Over the years, Carrie returned to school, at Moore College of Art and Design in Philadelphia, studying Social Engagement in the Arts. She oversaw several large public exhibitions with social themes. “I had reached a point,” she says, “where I wanted to use my voice. I was focused on community engaged art, of art for a purpose, not for a sale.” When her friend Maureen was slowly reemerging after her son’s suicide and was putting together a workshop at the local YWCA, Maureen asked Carried to help. The two women created a curriculum that used stories and mask-making to address mental health.
The first I’m fine. workshop was held in 2019 at the YWCA of Carlisle. That one gathering has led to over fifty workshops, which have been supported in part by the Pennsylvania Council on the Arts. The women stress that they are not mental health professionals or certified art therapists, and that the masks are not their artwork. “We don’t pretend to know the communities we are serving,” Carrie says. “They tell us what they want.” The workshops are run by Maureen and Carrie, and they describe their roles as “curating” the masks and breaking down the barriers of mental health conversations. The workshops begin with a short introductory talk, with Carrie explaining community engaged art and Maureen talking about the healing properties of clay and the process of making the masks. They find that the participants tend to share their stories as they work. Many focus on the face they present to the world. Other focus on what they hide behind that façade. The process itself is the focus. They often raku fire and talk about the unpredictability of that method, reflective of the twists and turns of life. When the masks are completed, they are hung at a public exhibition.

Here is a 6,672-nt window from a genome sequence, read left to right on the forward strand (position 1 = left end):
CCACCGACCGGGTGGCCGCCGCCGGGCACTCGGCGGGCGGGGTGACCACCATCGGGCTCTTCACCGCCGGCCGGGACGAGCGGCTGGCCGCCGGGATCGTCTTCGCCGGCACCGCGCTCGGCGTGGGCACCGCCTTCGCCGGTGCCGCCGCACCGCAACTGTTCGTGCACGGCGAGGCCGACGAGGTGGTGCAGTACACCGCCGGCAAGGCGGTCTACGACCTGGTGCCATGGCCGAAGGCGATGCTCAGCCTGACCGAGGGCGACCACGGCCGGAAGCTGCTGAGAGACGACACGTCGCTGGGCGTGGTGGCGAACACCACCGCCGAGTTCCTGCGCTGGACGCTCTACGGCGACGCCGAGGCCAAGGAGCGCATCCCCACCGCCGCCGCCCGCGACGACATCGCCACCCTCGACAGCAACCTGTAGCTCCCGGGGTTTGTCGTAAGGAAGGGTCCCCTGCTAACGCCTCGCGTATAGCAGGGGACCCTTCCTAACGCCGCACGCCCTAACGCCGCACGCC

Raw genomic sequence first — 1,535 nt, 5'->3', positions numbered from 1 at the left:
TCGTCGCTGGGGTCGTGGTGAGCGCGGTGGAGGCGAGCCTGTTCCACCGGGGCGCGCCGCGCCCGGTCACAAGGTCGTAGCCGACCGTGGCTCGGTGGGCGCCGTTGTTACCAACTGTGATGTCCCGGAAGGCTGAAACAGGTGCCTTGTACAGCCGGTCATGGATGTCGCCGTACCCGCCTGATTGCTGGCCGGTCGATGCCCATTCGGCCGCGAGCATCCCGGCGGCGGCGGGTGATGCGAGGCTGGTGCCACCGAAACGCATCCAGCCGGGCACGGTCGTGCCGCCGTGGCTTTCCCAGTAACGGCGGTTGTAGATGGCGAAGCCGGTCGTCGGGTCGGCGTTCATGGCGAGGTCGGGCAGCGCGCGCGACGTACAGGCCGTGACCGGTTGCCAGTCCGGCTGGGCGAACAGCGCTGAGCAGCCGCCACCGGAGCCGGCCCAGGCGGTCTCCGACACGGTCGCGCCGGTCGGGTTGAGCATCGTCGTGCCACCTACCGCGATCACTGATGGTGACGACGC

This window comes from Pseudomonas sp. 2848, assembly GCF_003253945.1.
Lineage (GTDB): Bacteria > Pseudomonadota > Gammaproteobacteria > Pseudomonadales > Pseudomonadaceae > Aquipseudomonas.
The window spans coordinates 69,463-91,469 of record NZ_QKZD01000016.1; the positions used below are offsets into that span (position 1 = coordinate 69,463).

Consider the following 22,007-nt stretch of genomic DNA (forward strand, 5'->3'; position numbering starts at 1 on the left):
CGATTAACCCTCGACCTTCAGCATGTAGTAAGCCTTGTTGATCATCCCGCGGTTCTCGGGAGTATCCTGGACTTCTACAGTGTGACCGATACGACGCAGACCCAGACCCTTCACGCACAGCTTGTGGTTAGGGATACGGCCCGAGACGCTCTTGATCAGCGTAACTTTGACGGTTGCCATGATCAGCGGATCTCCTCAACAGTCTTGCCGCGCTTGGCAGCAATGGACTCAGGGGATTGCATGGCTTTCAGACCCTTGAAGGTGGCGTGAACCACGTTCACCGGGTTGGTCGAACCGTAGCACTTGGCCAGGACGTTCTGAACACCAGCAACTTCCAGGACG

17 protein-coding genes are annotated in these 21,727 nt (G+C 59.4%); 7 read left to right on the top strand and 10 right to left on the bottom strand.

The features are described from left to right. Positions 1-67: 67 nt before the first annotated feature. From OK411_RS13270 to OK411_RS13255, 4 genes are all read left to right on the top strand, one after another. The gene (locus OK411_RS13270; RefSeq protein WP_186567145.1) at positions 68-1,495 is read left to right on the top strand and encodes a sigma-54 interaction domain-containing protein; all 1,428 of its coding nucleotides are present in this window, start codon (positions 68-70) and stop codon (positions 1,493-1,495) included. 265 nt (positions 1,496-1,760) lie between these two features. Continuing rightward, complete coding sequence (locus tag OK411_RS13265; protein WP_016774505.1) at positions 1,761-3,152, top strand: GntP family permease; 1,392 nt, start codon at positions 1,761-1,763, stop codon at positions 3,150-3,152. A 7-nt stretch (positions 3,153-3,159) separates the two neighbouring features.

I’m fine. serves a wide range of communities, including veterans, seniors, BIPOC, and teens. “We try to provide a safe environment for people to express themselves in community,” Carrie says. The youngest age group has been 13, with many teens having difficulties with the changes the pandemic has caused, in addition to the usual struggles of such a transitional phase of life. Some participants have recorded their thoughts about the process and their masks. These can be viewed on the I’m fine. website, at https://imfineproject.com/storiesandaudio.